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With asylum seekers and refugees being in the news a lot these days, your child might read some of the headlines or overhear features on radio or TV and ask you questions. It is not always easy to speak about subjects like these. Sometimes reading an age-appropriate book on the topic can help and be a conservation starter. Luckily there are quite a few excellent children's books available in German. Literacy experts such as Maren Bonnacker of the Jury of Deutscher Jugenditeraturpreis stress that books on topics like these are important to rouse empathy in children.

Here are a few book recommendations from us, some very explicitly about a family leaving home in the midst of turmoil and war, but if you want to tread things more lightly you will also find books that just tell about the experience of living in a country without knowing its language or being different.

Francesca Sanna DIE FLUCHT

This beautifully illustrated and awarded winning picture book tells tells the story of a family that is forced to flee from their home in the midst of war. Based on conservations Francesca Sanna had with refugee families in Italy she tells the story from the perspective of the children. The illustrations are colorful and to some extent abstract, making the story universal. It starts with a family in a home just like ours. The father dies. The mother is forced to flee. And the book ends with hope for a better life, the mother hugging her children.

4 years and up

Susane Gómez Redondo / Sonja Wimmer


A little sad girl called Saida arrives one day in winter. Another girl wants to be her friend, but it seems Saida has no words. So the little girl starts looking everywhere for Saida's words: in pockets, under tables, among the crayons or in the fountain in the park. She can't find them, so with little gestures she manages to become friends with her. When her father explains to her that Saida hasn't lost the words but comes from another country where they speak a different language, she starts to exchange her words with Saida's. A poetic tale of friendship and languages.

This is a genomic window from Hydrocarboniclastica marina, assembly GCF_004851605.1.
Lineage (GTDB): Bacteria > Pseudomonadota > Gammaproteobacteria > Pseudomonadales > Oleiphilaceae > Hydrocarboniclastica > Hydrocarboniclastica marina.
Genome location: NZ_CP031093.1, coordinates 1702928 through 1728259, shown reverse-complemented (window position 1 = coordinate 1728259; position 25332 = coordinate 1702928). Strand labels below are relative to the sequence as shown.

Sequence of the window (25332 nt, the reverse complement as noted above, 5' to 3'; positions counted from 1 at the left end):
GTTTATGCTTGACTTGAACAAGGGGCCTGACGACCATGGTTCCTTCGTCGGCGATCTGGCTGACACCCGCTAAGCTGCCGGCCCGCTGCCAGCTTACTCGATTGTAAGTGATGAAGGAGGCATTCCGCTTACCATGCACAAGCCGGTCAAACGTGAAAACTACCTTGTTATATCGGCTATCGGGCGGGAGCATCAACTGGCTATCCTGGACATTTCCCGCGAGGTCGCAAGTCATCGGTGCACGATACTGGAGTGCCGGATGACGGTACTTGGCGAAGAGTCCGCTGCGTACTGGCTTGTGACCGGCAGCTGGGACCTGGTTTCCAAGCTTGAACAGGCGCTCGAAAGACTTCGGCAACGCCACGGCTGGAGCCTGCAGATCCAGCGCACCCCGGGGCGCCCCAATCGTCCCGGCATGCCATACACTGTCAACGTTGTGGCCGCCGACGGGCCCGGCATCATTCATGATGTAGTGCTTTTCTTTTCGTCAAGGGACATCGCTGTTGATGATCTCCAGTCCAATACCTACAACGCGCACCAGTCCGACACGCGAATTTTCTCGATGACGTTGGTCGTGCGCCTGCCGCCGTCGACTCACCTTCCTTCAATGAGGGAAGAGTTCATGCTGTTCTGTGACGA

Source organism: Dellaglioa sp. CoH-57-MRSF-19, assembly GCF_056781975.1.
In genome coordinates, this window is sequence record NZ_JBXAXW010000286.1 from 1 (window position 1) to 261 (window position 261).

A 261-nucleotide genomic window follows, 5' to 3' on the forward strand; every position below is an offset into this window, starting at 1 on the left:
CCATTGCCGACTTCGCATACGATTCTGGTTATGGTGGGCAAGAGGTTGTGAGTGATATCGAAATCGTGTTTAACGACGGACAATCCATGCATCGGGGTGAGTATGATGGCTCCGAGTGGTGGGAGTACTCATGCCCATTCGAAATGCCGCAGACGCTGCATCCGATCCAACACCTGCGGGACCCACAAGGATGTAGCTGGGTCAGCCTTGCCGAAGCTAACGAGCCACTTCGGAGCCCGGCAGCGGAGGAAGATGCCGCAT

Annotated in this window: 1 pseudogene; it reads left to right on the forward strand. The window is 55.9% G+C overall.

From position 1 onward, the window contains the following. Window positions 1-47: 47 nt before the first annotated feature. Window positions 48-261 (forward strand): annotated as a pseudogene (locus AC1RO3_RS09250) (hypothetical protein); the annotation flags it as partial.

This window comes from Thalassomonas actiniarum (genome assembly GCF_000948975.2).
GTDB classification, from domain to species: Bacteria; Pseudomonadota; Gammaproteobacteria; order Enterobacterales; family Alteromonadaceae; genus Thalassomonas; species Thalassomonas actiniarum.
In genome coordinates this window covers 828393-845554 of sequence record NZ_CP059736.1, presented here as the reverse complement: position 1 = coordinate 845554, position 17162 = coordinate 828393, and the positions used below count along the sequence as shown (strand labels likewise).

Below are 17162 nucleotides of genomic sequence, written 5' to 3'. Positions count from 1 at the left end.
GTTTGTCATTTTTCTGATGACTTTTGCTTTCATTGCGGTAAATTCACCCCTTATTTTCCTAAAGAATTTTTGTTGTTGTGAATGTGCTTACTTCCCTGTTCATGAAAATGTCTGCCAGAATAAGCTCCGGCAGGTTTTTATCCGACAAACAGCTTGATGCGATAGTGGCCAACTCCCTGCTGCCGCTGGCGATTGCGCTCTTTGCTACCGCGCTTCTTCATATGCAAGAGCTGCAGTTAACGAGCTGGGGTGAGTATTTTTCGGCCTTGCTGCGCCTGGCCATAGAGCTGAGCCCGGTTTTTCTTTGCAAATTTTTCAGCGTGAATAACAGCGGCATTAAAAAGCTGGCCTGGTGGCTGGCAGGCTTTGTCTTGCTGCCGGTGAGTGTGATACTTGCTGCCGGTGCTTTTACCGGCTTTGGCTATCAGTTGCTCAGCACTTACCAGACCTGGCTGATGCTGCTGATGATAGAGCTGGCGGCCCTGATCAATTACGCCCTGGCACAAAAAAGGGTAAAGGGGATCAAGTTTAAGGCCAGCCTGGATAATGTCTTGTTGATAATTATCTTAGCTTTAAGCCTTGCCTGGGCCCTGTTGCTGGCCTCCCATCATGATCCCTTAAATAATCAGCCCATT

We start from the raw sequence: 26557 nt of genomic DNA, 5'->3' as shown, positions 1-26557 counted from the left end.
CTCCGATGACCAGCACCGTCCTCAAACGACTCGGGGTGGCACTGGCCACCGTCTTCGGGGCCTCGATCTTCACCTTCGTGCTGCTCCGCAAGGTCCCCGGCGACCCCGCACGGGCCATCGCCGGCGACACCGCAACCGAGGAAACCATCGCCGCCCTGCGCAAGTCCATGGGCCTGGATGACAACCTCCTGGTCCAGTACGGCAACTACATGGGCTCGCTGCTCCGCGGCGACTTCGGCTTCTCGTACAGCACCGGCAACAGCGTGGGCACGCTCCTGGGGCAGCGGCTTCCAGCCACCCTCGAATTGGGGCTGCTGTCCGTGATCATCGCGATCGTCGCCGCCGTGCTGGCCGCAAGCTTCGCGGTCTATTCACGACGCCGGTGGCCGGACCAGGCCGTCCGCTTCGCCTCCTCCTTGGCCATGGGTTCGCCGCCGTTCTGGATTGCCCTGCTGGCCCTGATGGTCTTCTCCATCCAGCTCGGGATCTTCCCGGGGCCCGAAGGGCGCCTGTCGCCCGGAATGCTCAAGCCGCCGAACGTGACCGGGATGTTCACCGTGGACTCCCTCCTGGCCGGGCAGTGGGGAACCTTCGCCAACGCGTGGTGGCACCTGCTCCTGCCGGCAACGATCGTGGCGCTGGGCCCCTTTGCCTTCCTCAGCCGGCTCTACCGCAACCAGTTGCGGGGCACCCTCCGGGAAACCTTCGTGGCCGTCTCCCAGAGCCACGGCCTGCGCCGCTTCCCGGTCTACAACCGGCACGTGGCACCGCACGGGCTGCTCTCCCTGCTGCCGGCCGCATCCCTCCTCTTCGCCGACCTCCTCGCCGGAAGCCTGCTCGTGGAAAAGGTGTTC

5 years and up

Kirsten Boie/ Jan Birck


Kirsten Boie tells a very concrete story in this book: she wrote down the true story of 9 year old Hassan and 11 year old Rahel that lived in Holms, Syria. We learn how they first try to live a normal life in the midst of war. Then the parents decide to leave - leaving behind their family, friends and belongings. They get on a plane to Egypt, travel on a tiny boat to Italy and then further by train to Germany. Kirsten Boie is one of Germany's most skilled children's books authors, who knows how to capture and find the right words for children. The book is bilingual, published in German and Arabic.

5 year and up

Pei-Yu Chang


Mr. Benjamin was a philosopher with unusual ideas. Because of his ideas he had to flee from Nazi Germany to France and then later on from Paris over the pyranees. On his last passage by foot in the mountains he dragged a heavy suitcase along - until today nobody knows what was in the suitcase. Neither does anybody know where Mr. Benjamin and his suitcase ended, all traces have been lost. But until today people speculate what might have been in that suitcase.

This book with striking illustrations in collage manner manages to bring across the plight of Walter Benjamin in a manner that is appropriate for children. It evokes the importance of ideas and how they can live on for many decades.

6 years and up

Susan Schädlich


If you are looking for a non fiction book that explains matter of factly why people leave their countries and homes, this book is a good choice. It tackles the various aspects: Which countries people currently flee from? How they organize they flight. It focuses on refuges arriving in Europe currently, so it doesn't quite fit if you want to explain the current news in the US.

8 years and up

Peter Härtling


Djadi is eleven, when he arrives in Frankfurt. It is unclear how he got there, but he lost his family tragically in Syria. He strands in an apartment of social worker Jan and his friend that live there together. He ist lost and lonesome, doesn't know the language and customs of Germany. Slowly he makes friends with Wladi, a retired teacher and starts to find his way.

Peter Härtling was a refuge himself after WW II coming from Eastern Europe. DJADI is a very touching book, told in concise language.

10 years and up (if read aloud also a little earlier)

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